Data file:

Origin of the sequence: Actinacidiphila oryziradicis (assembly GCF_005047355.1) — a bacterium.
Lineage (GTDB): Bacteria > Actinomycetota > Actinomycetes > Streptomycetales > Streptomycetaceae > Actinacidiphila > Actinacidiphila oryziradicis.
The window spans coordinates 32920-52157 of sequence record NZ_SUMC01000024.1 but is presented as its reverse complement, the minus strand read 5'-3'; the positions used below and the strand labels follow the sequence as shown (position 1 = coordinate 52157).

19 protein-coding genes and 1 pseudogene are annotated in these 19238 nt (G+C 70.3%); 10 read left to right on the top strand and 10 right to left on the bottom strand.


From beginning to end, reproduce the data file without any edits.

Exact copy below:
Origin of the sequence: Actinacidiphila oryziradicis (assembly GCF_005047355.1) — a bacterium.
Lineage (GTDB): Bacteria > Actinomycetota > Actinomycetes > Streptomycetales > Streptomycetaceae > Actinacidiphila > Actinacidiphila oryziradicis.
The window spans coordinates 32920-52157 of sequence record NZ_SUMC01000024.1 but is presented as its reverse complement, the minus strand read 5'-3'; the positions used below and the strand labels follow the sequence as shown (position 1 = coordinate 52157).

19 protein-coding genes and 1 pseudogene are annotated in these 19238 nt (G+C 70.3%); 10 read left to right on the top strand and 10 right to left on the bottom strand.